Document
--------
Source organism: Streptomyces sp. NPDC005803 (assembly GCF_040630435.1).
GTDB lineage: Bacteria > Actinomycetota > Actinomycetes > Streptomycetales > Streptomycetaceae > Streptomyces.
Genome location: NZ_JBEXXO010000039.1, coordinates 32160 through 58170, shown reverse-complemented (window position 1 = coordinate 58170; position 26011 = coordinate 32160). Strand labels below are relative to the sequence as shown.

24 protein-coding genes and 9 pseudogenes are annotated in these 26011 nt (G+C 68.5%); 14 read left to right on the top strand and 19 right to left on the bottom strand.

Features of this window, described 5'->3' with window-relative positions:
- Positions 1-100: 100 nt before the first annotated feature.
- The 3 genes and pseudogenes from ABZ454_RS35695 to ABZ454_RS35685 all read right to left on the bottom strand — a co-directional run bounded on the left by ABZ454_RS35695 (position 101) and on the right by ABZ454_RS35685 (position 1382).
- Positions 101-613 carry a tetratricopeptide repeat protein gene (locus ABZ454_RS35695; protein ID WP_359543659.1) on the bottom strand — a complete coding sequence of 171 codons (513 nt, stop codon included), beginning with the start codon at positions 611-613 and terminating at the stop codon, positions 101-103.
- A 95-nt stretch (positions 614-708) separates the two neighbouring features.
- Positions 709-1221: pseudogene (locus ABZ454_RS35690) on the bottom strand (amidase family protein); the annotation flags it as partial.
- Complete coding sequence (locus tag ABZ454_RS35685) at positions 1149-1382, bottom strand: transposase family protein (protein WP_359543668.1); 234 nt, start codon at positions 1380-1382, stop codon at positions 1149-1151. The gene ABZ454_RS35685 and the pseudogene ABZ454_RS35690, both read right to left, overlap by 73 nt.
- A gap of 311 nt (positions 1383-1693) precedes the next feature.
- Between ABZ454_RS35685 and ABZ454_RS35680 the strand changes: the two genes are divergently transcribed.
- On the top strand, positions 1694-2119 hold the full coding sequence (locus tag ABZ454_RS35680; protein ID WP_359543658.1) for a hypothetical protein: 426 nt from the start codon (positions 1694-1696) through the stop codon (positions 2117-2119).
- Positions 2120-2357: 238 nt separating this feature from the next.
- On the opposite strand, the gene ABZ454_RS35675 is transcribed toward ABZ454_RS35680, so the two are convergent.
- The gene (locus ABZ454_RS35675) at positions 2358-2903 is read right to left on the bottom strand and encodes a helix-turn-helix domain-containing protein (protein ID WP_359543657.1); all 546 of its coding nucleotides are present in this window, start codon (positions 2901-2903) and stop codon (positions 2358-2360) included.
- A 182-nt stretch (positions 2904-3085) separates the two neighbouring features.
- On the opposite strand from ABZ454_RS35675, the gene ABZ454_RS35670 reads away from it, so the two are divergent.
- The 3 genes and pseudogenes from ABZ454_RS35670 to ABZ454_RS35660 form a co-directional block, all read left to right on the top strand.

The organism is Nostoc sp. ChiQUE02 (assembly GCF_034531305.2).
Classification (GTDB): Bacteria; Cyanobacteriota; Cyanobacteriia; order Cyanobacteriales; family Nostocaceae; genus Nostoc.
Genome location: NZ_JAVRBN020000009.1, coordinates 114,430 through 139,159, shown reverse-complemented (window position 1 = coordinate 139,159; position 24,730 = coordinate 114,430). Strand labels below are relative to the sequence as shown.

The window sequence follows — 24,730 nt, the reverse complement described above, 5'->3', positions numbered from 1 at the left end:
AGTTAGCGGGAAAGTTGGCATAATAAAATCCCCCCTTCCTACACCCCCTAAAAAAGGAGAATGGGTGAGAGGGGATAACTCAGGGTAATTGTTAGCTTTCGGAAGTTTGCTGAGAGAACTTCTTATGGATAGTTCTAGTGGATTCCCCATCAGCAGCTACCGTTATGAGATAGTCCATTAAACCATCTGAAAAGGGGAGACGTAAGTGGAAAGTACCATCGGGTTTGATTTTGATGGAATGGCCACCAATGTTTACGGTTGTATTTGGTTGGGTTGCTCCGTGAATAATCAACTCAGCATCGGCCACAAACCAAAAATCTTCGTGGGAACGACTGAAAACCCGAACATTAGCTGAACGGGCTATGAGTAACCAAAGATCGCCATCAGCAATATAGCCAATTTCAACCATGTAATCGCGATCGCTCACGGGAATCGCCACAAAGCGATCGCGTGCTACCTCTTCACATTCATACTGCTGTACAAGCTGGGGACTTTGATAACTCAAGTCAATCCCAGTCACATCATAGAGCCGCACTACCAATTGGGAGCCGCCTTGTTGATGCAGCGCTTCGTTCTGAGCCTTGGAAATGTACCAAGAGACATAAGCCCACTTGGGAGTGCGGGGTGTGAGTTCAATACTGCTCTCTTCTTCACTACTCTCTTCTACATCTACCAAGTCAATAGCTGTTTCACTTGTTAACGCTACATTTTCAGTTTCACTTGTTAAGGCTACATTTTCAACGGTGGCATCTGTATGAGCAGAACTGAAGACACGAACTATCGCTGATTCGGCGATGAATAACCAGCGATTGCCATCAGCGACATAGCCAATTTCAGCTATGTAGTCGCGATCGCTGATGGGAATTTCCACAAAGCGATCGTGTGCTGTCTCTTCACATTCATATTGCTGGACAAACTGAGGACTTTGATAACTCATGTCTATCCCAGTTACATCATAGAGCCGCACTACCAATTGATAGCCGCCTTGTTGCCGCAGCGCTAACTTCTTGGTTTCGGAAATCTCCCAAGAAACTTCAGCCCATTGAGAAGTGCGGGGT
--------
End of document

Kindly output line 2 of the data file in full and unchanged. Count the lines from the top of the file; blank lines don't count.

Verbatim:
GTDB lineage: Bacteria > Actinomycetota > Actinomycetes > Streptomycetales > Streptomycetaceae > Streptomyces.